How Does a Sty Develop?


What is a Sty?

A sty is a small, pus-filled bump that forms on your eyelid, either on the inner lining or along the lash edge. They are usually very small, only about the size of a pimple, and often have the appearance of a whitehead. However, if they become infected they can grow much larger. If a sty is big enough, it may even be difficult to open or close your eye. Because they constantly rub along the inside of your eye, sties can be very uncomfortable and irritating.

What Causes a Sty?

Most sties are caused by a bacterial infection in the eye, which can be contracted in a number of ways. Touching your eyes with unwashed hands, using contaminated eye makeup or not thoroughly cleaning your contact lenses can all cause bacteria to build up in the eye. However, don’t be fooled into thinking good hygiene will prevent all sties: they can also be caused by chronic infections, or even stress.

How Does an Infection Become a Sty?

When bacteria is present in the eye in higher quantities than normal, it can lead to infection. Your eyes contain glands that secrete fluids, and these are especially prone to bacteria. Buildup can cause them to become blocked or inflamed. When this happens, fluid backs up in the gland or duct. The result of gland blockage is redness, swelling in the eyelid and the formation of a pus-filled bump. Typically, sties only occur in one eye, unless the infection is spread to the other by your hands or makeup brushes. For some unfortunate people with chronic blepharitis, sties are a regularly recurring nuisance. Blepharitis is the medical term for recurrent swelling of the eyelids. Its cause is not fully understood.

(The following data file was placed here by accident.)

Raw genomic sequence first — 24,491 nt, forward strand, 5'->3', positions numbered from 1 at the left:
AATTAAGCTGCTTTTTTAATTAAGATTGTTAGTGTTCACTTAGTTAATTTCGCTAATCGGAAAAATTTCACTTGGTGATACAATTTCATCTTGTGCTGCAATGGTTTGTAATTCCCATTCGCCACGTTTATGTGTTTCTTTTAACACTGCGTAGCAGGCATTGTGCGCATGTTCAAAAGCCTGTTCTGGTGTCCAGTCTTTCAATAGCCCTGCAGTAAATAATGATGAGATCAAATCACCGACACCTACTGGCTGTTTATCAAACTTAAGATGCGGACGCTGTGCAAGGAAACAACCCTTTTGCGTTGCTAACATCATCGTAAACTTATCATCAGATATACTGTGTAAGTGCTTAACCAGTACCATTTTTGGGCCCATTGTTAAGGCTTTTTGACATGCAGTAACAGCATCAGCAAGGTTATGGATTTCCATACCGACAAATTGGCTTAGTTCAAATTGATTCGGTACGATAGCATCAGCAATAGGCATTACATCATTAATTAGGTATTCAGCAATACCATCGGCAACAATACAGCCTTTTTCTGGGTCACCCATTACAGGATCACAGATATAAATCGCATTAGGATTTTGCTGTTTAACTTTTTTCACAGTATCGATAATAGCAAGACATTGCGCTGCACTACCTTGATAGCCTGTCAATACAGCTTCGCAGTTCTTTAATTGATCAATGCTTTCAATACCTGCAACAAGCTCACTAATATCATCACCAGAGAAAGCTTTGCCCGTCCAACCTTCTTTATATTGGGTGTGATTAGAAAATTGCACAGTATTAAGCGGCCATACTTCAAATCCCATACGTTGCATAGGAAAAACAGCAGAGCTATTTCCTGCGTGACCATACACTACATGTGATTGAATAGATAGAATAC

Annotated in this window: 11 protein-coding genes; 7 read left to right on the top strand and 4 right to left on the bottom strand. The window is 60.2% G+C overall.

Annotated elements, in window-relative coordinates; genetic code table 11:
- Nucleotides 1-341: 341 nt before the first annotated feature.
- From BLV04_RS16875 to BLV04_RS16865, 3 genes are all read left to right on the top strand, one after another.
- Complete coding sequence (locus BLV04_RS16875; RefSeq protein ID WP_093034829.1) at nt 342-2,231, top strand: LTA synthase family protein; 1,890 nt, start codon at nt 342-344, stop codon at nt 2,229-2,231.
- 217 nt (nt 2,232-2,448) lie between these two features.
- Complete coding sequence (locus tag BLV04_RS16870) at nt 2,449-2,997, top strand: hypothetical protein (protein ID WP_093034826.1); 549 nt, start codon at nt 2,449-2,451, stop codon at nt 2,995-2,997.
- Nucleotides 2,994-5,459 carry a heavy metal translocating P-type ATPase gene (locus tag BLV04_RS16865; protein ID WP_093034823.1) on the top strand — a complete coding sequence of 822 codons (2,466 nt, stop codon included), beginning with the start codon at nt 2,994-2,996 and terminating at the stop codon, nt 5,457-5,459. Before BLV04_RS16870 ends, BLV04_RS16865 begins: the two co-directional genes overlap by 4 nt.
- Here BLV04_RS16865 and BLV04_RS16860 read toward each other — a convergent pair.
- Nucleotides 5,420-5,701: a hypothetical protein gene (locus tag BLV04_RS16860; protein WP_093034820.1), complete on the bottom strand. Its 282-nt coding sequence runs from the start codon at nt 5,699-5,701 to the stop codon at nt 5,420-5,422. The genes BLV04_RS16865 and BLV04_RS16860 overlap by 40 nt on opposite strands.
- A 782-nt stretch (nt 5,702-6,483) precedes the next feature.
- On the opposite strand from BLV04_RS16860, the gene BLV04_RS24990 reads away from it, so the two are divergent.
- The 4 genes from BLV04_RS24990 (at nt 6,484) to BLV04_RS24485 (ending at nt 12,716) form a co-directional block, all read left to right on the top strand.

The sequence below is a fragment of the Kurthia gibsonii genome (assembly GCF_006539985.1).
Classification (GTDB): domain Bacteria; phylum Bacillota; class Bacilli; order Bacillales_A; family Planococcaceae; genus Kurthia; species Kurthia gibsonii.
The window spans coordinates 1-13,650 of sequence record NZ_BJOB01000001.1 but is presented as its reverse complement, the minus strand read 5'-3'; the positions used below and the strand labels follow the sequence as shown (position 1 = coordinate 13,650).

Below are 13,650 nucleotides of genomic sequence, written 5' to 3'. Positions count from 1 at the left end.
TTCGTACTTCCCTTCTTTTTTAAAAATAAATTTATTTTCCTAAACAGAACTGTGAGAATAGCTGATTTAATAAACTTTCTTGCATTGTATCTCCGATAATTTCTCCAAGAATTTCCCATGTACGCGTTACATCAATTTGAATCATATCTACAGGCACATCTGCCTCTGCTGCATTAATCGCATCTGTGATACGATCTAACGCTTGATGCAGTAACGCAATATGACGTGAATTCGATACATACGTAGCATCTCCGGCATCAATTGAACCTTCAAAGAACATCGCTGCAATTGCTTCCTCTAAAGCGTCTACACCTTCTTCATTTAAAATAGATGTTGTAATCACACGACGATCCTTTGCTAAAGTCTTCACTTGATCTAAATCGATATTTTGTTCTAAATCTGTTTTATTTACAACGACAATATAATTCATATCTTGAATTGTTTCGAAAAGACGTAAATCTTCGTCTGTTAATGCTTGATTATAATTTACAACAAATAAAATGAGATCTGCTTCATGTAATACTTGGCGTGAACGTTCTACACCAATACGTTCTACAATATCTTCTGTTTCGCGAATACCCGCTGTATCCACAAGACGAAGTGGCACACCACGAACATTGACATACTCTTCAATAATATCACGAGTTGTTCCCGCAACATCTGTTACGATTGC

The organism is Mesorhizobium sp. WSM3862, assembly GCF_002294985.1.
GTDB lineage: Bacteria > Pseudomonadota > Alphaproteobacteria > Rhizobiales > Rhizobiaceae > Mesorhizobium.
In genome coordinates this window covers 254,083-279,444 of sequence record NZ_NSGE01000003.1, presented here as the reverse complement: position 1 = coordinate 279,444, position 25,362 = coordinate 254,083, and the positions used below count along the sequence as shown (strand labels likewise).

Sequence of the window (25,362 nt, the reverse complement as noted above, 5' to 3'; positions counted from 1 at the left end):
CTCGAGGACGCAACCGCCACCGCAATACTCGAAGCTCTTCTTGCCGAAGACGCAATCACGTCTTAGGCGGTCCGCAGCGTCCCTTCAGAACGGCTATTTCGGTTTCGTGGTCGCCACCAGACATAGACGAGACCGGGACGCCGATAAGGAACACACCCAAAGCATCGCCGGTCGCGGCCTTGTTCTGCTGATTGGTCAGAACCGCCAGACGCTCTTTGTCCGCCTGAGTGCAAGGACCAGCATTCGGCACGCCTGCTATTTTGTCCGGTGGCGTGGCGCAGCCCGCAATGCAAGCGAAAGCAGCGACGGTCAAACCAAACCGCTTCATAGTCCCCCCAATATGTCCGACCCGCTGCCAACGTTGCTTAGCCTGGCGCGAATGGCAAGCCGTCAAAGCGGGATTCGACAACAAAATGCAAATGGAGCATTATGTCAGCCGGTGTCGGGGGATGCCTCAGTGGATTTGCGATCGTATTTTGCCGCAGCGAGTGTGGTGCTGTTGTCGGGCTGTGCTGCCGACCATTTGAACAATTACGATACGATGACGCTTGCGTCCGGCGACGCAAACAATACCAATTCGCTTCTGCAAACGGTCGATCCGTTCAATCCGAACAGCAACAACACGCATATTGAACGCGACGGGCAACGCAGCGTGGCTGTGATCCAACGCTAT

How Can You Avoid Getting a Sty?

The bacteria responsible for causing most sties is called staphylococcus, also referred to as staph. Staph can be found almost anywhere, including common surfaces such as telephones and water fountains. Because you come into contact with bacteria every day, it is important to always wash your hands carefully before touching your eyes or putting in your contacts. Also, periodically check the expiration dates on your makeup, and don’t share eye makeup or applicator brushes with your friends. Finally, always follow the hygiene protocol suggested by your contact lens manufacturer or optometrist. With a few simple precautions, you can decrease your risk of developing the kind of bacterial infection that leads to a sty.

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